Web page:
Trip to France, Spain and Portugal

Mike and Judy Henderson
September 1 to September 25, 2017

I'm going to leave the map on each page describing this trip so you have an idea of where we are.

9/5/2017  After a night of cruising we arrived at the port of Roscoff serving St. Pol-de-Leon.  This area of the Brittany coast gets very significant tides and I'm going to talk about that first.  Here we are docked at Roscoff.

Note the level of the ship compared to the dock.  We left for a tour of St Pol-de-Leon that lasted perhaps three hours.  When we returned from the tour, this is what the ship looked like.  And it wasn't high tide when we arrived!

This caused some real problems for us to get back on the ship.  The gangway, which was inclined towards the dock when we left (you can see the gangway at the left rear of the first picture), was now steeply inclined towards the ship.  The crew had us walk the gangway one at a time so that they could make sure no one slipped and was injured.

The tour took us through the countryside where we saw beautiful fields growing a variety of produce, including artichokes.  Then we went to the town, toured the cathedral and walked the streets of the shopping district.  Additionally, there was a "farmer's market" near where the bus parked, and it was interesting to see the various produce being sold.

Here's a view into the cathedral.

We also entered a separate church, described as a chapel, but with a very tall tower.  Inside was an interesting, modern stained glass window.  Our guide said had been done recently by a Korean glass artist.  It's very modern and unusual for an older church.

We set sail about 4pm for Concarneau.  The seas were running high and it was a very rough evening.  The ship was not rocking and rolling from side to side but was pitching up and down heavily.  This made it hard to walk on the ship, even holding on to the handrails.  Judy and I decided to skip dinner because of the rough conditions.  We were not seasick, but the ship movement was too heavy to risk walking.  The cabin attendant was very nice and brought us some cheese and crackers.  (I later found out that only a small number of the passengers, maybe 20, went to dinner and there was one or more episodes of food or drinks sliding off the table.)

Here's a shot I took out the front window of our cabin towards the bow.  Note that we're on the highest deck of the ship.  Occasionally, the bow spray would hit our window in force (not just a light spray!).  While this may not look all that bad, keep in mind that it went on for a bit over six hours.  You really feel beaten up during that time.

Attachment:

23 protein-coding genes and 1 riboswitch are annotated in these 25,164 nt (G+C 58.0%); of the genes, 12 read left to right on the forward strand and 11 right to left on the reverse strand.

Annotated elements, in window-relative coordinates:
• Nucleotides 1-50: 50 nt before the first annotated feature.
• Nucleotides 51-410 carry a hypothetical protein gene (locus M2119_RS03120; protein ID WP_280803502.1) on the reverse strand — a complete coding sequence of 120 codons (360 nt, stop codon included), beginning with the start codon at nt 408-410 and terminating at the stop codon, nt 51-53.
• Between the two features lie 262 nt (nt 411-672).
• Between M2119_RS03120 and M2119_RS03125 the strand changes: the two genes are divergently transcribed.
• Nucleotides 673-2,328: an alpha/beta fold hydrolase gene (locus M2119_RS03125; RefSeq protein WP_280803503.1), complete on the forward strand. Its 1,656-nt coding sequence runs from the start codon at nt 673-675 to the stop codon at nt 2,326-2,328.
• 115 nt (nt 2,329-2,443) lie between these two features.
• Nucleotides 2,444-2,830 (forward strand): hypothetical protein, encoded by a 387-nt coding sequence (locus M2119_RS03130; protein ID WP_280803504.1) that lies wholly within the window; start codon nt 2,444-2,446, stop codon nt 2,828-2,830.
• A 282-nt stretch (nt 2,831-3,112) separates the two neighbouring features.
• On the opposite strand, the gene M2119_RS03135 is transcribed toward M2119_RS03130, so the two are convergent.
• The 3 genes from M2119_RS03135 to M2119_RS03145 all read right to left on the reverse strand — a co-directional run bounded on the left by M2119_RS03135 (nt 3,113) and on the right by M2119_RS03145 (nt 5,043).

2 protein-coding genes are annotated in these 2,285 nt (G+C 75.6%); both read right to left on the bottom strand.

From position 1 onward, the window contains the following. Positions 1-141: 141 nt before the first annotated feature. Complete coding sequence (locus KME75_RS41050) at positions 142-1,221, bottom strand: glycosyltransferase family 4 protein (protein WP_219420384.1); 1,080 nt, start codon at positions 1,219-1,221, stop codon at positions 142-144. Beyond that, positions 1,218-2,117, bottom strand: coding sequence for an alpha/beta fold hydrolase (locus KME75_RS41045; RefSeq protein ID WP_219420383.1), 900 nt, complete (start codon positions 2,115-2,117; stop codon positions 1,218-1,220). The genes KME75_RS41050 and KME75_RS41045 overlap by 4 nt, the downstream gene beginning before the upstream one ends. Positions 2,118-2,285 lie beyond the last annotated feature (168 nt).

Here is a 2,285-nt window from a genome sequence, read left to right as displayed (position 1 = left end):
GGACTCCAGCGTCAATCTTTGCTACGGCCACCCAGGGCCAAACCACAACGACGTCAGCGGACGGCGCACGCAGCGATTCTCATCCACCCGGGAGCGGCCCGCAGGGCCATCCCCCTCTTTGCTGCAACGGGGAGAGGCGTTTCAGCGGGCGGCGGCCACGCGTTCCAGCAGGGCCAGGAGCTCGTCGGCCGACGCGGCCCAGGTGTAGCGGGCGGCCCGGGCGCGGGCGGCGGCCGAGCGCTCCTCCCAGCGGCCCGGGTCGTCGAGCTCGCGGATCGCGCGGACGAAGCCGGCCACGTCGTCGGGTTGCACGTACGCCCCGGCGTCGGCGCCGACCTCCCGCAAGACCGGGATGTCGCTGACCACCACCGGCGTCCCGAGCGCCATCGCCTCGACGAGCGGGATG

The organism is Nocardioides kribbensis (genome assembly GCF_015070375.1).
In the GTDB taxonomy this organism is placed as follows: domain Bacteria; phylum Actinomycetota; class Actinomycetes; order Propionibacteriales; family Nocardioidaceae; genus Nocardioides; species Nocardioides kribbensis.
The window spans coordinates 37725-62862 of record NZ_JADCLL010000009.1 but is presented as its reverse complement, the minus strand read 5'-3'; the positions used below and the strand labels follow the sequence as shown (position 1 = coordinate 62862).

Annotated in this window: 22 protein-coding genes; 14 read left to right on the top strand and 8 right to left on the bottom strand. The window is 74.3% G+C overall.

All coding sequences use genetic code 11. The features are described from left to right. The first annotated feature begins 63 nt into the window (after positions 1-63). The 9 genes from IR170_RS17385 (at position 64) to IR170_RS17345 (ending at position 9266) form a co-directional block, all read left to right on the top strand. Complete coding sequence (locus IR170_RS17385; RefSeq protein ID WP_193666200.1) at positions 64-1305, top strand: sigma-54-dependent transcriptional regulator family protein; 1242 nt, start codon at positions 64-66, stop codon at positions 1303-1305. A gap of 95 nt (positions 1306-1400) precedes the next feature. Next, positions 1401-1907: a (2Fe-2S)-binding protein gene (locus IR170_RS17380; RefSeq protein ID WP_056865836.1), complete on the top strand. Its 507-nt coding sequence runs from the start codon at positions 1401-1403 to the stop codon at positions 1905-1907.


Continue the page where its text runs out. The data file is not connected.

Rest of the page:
Here's a video of the same thing.

9/6/2017  We arrived at Concarneau this morning and will do a walking tour of the city.  Here's a panoramic view of the port area from our ship at dock.  The arrow points to the walled part of the city, where we will take our tour.

And here's a map of the city, with an arrow pointing to where we're docked.  The walled city is indicated on the map as the "Ville Close".

Our tour guide met us at the ship and we walked around the port to the walled city.  Here's the group entering the walls.

A view of the main street in the walled city.  We were early so there were not many people.  It was much more crowded when our tour was over.

We did the usual things when you visit a walled city, including walking the walls.  This is a view of one of the port areas from the wall.

Tonight is the Captain's Reception and Dinner so everyone will be dressed a bit more formally.  I tried to get pictures of everyone but I'm sure I missed a few.

Here's Judy and me with the captain.

The rest of the pictures are of most of the other people on the cruise.  Here's Rowena and Lynore.

This gentleman is a retired large animal veterinarian.   I think he said he was 94, but I may be off by a couple of years. I know he's over 90.  It was interesting to talk to him about being a vet for cows, since I grew up on a farm.

A shot of the captain's table.

And the other side of the captain's table.

The gentleman third from right (Gordon) was (and maybe still is) a theater set designer. He lived in the French Quarter of New Orleans in the mid '60's so we enjoyed talking about New Orleans and the people who lived there back then.

An interesting group of accomplished people!  It would be interesting to have a list of the different fields that are represented by the passengers.


Our Adventure continues here.